This is why cognitive reframing is not always appropriate or even necessary. Consider this scenario. Someone you cared about has passed away. If you relied upon cognitive reframing to prevent yourself from imbuing the arbitrary stressor (death) with negative significance (“This is a great loss”), you may well rob yourself of the grieving process which will probably end up causing you more harm than good. This is why toxic positivity can be so dangerous. So, if we must allow ourselves (at certain times) to experience stress, we obviously don’t want it rampaging through our bodies, minds and emotions for days or weeks or months on end like in the failed exam example. Ideally, we want to get on top of the stress as soon as possible. This is where the next few strategies can really help.
How we respond to expected stress vs unexpected stress differs. For example, your loved one has a terminal disease. In this scenario, you have some warning that the death is going to occur at some point which makes it an expected stress. Expected stress can be somewhat easier to than an unexpected stress but I will discuss stress management strategies in relation to both scenarios separately. If you have any kind of warning about the death (or stress in general), you have time to prepare yourself for the impending stress. This is why we gather family and friends around before the death occurs. So that we have support. We may also choose to visit a therapist leading up to the death to help us release our feelings and emotions. We may inform our employer that when the time comes, we will need to take x-number of days off work. The warning about the impending stress has enabled us to prepare ourselves in a number of ways and these preparations will ultimately influence the intensity and duration of the stress.
Unexpected stress, and how we prepare and respond, is different but not necessarily harder. Let us jump back to the exam example we used earlier. Although the exam itself is expected stress, the results are unexpected stress. We often prepare ourselves for the ‘good’ but not so much for the ‘bad’ things. What I mean is, we may say to ourselves “I am going to have dinner with my friends to celebrate passing my exam”. What about if you don’t pass? What is your plan then? If we know that something has the potential to cause us stress, even if we don’t know when exactly it will cause stress, we can still make a plan. Stress safety plans are just this. Stress safety plans are ‘How will I respond if this particular type of stress occurs” plans. For example, a stress safety plan for a failed exam might involve stipulations such as “I need to go and speak to my professor about my results”. Or it might be “I will need to make sure that I don’t start drinking and taking drugs because that will make my stress worse”.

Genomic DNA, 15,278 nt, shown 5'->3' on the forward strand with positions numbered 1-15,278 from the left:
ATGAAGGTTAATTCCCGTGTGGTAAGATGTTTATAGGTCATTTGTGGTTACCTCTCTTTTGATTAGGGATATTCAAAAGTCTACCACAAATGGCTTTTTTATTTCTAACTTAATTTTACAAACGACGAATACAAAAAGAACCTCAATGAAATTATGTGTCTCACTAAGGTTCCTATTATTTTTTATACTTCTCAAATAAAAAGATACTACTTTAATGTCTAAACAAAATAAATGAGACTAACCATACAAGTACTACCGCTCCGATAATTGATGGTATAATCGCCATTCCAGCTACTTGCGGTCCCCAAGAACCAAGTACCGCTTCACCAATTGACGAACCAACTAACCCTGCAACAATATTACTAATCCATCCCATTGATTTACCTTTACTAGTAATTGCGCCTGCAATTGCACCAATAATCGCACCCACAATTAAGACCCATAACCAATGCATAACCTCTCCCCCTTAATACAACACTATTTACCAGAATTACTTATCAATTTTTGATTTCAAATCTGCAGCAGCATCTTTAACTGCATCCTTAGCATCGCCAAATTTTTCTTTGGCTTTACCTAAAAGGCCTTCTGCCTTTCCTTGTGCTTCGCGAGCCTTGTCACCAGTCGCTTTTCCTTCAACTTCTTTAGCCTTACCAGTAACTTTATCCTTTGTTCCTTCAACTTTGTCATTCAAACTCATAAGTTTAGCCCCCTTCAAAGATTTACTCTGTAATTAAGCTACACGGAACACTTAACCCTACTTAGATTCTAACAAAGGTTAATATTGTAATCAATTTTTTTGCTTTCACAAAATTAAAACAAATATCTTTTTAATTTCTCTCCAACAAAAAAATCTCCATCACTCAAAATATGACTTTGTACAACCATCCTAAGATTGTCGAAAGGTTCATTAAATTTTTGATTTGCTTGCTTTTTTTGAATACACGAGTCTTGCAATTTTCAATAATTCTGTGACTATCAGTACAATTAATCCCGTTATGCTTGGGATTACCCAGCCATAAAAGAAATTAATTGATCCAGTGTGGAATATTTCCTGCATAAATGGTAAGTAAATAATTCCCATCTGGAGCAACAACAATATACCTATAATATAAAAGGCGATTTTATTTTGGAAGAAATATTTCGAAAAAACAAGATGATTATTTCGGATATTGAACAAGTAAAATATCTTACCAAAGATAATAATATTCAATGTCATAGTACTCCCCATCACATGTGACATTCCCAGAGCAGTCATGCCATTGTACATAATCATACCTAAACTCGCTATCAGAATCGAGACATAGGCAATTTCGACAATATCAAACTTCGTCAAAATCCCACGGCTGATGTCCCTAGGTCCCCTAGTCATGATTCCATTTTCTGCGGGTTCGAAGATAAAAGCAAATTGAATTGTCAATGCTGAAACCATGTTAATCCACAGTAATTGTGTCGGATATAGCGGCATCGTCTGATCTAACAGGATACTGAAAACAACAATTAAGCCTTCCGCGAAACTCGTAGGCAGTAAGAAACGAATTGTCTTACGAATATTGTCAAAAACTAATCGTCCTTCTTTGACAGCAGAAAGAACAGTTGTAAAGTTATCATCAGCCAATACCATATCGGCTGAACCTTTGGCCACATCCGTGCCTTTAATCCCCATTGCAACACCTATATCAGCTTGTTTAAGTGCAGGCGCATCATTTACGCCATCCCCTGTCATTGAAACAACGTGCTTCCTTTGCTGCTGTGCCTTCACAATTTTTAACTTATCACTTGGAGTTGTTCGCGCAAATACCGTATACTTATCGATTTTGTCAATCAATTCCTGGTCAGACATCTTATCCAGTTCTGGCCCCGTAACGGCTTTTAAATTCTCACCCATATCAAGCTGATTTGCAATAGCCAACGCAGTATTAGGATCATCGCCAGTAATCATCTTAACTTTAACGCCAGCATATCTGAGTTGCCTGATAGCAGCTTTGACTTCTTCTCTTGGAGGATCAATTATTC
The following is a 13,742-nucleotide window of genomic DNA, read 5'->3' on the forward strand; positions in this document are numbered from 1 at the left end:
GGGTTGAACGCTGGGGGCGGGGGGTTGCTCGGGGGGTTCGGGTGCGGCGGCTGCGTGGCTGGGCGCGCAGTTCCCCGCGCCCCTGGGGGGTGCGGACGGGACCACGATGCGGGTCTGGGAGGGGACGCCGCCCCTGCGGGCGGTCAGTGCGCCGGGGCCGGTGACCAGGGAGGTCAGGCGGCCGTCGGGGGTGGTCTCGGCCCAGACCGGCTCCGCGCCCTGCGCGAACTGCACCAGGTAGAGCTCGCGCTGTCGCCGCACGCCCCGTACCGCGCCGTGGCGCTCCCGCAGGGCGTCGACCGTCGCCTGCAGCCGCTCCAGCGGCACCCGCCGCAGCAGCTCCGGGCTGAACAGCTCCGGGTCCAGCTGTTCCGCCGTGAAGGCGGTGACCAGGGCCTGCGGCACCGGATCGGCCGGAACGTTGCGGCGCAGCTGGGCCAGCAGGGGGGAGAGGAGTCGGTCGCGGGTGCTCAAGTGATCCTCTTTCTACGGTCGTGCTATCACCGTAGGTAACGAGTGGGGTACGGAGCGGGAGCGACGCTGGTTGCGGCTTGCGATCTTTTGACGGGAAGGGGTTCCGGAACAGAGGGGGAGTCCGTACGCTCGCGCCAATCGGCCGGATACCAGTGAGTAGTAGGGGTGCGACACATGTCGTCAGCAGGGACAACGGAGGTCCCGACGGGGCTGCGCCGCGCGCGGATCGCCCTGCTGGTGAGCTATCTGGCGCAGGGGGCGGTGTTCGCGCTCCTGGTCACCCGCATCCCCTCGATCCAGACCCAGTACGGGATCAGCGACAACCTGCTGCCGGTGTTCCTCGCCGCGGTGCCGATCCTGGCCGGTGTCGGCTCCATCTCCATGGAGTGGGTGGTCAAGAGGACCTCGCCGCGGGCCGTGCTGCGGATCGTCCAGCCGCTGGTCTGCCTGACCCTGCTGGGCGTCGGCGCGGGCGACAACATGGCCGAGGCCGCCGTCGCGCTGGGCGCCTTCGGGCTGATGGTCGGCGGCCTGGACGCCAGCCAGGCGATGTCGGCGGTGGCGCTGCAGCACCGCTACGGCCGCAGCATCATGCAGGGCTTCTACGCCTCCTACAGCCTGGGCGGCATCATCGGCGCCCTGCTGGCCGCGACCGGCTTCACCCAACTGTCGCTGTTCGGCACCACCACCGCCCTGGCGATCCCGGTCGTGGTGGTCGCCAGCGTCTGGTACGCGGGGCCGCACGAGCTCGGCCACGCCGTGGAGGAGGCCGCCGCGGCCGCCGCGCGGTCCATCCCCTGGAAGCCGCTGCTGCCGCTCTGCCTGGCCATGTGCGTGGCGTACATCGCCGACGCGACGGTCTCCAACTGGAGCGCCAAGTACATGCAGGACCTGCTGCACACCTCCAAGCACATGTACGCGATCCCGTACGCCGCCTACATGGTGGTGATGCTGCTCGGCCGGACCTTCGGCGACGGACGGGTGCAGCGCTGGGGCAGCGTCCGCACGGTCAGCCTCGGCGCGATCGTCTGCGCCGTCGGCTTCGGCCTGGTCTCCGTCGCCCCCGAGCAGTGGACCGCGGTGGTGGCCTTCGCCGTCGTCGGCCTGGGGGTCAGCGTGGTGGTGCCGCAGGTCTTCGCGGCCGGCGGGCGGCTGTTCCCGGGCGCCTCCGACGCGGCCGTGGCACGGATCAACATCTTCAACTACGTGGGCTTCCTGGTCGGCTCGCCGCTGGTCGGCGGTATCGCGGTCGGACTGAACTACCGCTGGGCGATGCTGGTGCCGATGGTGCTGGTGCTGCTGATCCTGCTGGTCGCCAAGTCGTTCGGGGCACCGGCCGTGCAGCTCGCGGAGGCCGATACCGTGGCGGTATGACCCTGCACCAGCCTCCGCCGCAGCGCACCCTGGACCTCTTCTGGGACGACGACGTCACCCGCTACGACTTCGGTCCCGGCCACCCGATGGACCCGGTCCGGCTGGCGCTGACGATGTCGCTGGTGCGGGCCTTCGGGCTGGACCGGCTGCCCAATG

I personally encourage everyone to develop stress safety plans at some point. This is how incredibly useful they are. You can cover almost any type of stress and include any number of stipulations to help you to respond to that stress. The safety plans are also highly individualised. You can direct your response strategies specifically towards certain stress outcomes. If for example you are having intimate body parts related stress, you would plan to speak to a doctor rather than a sibling. Makes sense, right? Stress safety plans are also incredibly useful because as we know, we when are stressed, it is hard to think and rationalise properly. Stress safety plans takes all of the hassle and guesswork out of it. When you are stressed, and not thinking straight, you pull out your safety plan, follow it and BAM… you are on top of your stress.